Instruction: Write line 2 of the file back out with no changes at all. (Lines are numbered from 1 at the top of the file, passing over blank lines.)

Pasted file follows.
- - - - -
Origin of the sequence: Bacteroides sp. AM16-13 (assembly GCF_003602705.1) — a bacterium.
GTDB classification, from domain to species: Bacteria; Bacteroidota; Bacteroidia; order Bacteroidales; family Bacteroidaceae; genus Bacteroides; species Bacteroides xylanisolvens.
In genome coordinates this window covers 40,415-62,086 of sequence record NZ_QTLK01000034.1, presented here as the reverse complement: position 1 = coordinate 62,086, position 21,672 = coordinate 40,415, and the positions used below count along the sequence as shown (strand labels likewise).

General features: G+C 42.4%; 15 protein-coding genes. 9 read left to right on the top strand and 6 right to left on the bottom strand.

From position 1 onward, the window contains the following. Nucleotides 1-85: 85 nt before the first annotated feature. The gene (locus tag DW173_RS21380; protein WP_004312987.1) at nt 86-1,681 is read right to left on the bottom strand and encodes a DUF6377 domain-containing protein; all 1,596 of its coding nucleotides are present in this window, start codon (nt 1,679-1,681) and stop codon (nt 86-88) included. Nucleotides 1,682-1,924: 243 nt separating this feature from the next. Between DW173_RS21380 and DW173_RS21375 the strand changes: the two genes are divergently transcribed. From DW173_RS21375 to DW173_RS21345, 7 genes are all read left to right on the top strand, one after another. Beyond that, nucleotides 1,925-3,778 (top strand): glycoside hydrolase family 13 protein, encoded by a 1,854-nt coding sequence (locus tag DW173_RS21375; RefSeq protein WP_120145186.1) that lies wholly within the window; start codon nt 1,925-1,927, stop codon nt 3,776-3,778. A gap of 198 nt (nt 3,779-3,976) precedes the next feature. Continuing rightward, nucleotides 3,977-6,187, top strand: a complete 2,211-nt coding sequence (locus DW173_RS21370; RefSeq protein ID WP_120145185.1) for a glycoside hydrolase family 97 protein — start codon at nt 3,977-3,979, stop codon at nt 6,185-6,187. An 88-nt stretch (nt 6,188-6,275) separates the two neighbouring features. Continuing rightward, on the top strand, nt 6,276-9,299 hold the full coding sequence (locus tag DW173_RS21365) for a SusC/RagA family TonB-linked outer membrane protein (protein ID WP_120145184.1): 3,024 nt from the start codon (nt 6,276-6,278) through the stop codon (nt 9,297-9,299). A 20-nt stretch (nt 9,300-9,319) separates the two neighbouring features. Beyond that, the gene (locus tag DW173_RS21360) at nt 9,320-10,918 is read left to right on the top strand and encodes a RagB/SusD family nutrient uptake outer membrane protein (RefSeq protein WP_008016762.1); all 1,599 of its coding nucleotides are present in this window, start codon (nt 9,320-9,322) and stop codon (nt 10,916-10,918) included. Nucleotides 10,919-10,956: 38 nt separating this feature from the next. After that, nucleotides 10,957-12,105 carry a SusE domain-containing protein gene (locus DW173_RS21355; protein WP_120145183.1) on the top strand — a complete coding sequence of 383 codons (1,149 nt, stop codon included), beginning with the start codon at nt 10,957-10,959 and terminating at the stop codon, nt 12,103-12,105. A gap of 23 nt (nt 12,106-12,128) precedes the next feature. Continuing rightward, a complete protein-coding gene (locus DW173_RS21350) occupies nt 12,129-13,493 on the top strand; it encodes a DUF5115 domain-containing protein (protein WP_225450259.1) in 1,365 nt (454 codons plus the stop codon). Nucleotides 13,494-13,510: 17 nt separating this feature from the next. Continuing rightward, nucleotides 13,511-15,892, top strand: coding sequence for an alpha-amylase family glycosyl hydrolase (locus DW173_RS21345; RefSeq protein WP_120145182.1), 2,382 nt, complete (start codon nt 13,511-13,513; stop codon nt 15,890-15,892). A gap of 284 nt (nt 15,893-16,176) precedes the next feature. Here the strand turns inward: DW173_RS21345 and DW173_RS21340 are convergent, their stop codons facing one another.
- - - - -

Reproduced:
GTDB classification, from domain to species: Bacteria; Bacteroidota; Bacteroidia; order Bacteroidales; family Bacteroidaceae; genus Bacteroides; species Bacteroides xylanisolvens.